Thursday, March 19, 2020

We Can Do Hard Things, Thursday 3/19/20

Hey, Reader, how's it going today? I confess to feeling an uptick of rage. It started about an hour ago when I heard about someone I know testing positive for the virus. (How are we going to write this word? Virus? Corona Covid? Covid-19? Should we be clever or ironic or matter-of-fact and terse? Maybe the uptick started last night when I went to bed and read a few emails from our old pediatrician's office. He's a private doctor who treats a lot of very wealthy families and celebrities. I "picked" him over 23 years ago because he was willing to work with my babies' vaccination schedule given Sophie's seizure disorder and the suspicious way it started. That's another story and we sure as hell aren't going into that now. I'm telling you this so you know why I took all three of my children, through their childhood, to a ridiculously expensive pediatrician. Don't get me wrong. I love the man and his staff.  Fortunately, we made very few visits to the pediatrician, but I can honestly say that in nearly every single instance,  I spotted a familiar golden face.

You know what? Forget this story. It's about self-tests for The Virus, how they were available for $250. How as soon as the newsletter went out, first come, first serve, another newsletter arrived and all the tests were gone, accounted for, paid for, etc., as if those tests were toilet paper, frantically purchased and hoarded.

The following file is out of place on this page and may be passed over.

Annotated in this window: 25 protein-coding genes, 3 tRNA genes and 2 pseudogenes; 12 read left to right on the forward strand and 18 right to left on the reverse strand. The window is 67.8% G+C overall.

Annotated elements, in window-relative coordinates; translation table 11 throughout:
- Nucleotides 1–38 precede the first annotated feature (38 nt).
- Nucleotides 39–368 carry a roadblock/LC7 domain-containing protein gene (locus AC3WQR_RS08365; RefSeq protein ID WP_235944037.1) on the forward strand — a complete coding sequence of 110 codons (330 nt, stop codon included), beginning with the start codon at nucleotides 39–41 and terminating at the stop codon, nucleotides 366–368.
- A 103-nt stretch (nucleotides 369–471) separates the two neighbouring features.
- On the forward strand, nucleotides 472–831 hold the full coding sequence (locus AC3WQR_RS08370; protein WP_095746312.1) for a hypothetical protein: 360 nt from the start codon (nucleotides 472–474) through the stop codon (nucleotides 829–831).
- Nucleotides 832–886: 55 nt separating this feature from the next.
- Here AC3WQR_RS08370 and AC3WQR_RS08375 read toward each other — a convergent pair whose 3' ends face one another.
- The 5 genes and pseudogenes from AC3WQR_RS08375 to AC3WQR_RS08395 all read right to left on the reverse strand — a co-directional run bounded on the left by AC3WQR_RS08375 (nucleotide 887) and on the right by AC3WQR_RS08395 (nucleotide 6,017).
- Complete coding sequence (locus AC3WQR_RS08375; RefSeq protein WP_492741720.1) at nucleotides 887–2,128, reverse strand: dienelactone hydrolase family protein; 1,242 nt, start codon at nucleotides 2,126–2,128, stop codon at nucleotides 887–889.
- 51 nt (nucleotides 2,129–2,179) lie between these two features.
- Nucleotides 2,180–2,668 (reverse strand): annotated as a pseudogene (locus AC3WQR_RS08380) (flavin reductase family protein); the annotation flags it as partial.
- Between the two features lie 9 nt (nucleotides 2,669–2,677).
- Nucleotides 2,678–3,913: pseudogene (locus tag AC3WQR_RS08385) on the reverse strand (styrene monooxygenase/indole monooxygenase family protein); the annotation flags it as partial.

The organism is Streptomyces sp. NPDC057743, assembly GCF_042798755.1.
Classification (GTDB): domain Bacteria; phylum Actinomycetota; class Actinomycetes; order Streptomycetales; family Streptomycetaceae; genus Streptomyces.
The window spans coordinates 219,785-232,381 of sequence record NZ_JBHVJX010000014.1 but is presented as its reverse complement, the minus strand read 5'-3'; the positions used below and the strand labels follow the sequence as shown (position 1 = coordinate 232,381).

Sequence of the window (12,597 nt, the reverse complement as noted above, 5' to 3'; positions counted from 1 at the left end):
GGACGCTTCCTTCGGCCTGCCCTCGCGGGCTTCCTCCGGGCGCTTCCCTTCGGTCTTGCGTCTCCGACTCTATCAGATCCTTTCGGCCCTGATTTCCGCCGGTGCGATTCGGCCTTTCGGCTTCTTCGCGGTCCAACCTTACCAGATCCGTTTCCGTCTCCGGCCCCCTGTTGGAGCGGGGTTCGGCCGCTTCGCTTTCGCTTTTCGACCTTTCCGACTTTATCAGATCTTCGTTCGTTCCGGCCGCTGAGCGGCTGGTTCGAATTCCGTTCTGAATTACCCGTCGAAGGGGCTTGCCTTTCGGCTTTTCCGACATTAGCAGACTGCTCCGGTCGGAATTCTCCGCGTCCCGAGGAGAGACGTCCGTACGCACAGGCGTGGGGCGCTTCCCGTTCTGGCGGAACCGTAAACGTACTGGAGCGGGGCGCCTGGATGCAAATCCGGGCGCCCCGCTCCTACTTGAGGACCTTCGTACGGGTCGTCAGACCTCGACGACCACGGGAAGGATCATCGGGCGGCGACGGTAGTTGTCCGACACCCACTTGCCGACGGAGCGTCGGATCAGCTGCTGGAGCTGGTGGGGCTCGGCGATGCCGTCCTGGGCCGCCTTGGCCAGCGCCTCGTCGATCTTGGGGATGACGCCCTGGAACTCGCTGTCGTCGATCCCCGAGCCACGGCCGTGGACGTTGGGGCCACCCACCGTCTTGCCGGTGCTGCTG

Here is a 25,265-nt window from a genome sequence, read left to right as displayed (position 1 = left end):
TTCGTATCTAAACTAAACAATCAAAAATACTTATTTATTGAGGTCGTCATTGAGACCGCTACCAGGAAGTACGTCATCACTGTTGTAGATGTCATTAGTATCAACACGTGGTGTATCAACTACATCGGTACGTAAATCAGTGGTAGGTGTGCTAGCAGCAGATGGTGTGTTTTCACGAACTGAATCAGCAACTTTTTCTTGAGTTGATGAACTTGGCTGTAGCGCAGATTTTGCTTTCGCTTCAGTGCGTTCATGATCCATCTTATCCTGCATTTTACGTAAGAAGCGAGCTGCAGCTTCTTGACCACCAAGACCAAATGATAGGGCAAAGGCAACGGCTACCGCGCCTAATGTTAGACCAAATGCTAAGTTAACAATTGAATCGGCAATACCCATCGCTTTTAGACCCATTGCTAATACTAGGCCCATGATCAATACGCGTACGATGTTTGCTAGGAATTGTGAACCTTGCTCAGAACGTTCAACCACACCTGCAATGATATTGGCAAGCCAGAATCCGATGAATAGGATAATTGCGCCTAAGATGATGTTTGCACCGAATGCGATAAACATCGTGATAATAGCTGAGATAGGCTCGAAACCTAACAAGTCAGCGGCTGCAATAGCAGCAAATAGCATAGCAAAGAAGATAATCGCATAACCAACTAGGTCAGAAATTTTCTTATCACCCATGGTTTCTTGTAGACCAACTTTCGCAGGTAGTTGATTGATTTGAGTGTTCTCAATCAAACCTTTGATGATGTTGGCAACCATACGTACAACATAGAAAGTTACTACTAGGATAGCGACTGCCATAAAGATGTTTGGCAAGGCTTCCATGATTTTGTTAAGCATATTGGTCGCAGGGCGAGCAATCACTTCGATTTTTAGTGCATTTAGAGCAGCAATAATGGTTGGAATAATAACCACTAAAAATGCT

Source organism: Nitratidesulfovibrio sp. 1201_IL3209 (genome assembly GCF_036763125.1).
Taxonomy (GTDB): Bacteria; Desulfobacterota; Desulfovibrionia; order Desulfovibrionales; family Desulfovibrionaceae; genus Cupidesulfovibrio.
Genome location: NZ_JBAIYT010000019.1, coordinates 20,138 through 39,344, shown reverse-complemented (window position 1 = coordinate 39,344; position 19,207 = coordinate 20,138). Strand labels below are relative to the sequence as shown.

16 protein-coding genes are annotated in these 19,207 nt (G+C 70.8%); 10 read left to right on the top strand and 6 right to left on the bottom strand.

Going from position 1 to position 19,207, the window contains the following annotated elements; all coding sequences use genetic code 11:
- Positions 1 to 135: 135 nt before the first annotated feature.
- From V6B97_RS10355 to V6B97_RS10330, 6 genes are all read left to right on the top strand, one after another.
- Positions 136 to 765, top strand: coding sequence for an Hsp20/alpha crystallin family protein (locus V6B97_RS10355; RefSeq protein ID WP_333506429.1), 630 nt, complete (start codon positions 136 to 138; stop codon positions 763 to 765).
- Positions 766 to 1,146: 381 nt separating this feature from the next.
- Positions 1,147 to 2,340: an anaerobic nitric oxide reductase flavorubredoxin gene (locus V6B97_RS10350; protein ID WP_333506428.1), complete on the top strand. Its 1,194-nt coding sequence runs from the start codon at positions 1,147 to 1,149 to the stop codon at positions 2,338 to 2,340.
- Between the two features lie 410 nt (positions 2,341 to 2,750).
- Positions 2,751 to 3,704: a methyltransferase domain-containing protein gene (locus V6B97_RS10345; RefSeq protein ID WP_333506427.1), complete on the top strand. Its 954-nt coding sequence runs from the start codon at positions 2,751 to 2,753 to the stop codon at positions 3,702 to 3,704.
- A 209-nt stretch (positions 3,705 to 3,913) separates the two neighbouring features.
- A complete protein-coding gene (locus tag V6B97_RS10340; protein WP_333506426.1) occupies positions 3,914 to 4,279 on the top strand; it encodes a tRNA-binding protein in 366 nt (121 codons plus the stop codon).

Capitalistic concierge medicine.

My uptick of rage is related to my son announcing that several Lakers have The Virus or have tested positive, and I've been reading accounts from FRIENDS that they haven't been able to get a test despite having symptoms of  The Virus. So, all I'm going to say about this is the same thing I've been harping (that's a fine word, isn't it?) about for all the years you've been reading this shit that I write and that is that we can not call ourselves a great country when the country has such a huge disparity between those that are obscenely rich and the rest of us. Where celebrities and pro athletes and rich people have access to healthcare while regular folks do not.

Let's not even get into the disabled issue.

Read this.

When all of this is over, I think I don't want to hear another word about a celebrity or a pro athlete or really anything related to vast sums of money or adulation of those who have vast sums of money.







I did have a good morning teaching my dear students. One made a video for his final project related to the great Flannery O'Connor's short story "A Good Man is Hard to Find." I practically fell on the floor in a state of shock and awe when I watched it. Honestly. This 14-year old kid got that short story and created something original, weird and incredible. I wish I could share it with you and will let you know if he makes it public on Vimeo.

I also spoke with my therapist in a telephone session, and that helped me a lot. We compared notes on coping, talked at length about how we can do hard things, how helping others helps ourselves, how caregiving is a form of meditation and damn if I'm not grateful for the people out there working so hard to ease the suffering of others.

Thank you doctors and nurses and all those who help in the healthcare world.

Here's a poem by Lynn Unger:

What if you thought of it
as the Jews consider the Sabbath—
the most sacred of times?
Cease from travel.
Cease from buying and selling.
Give up, just for now,
on trying to make the world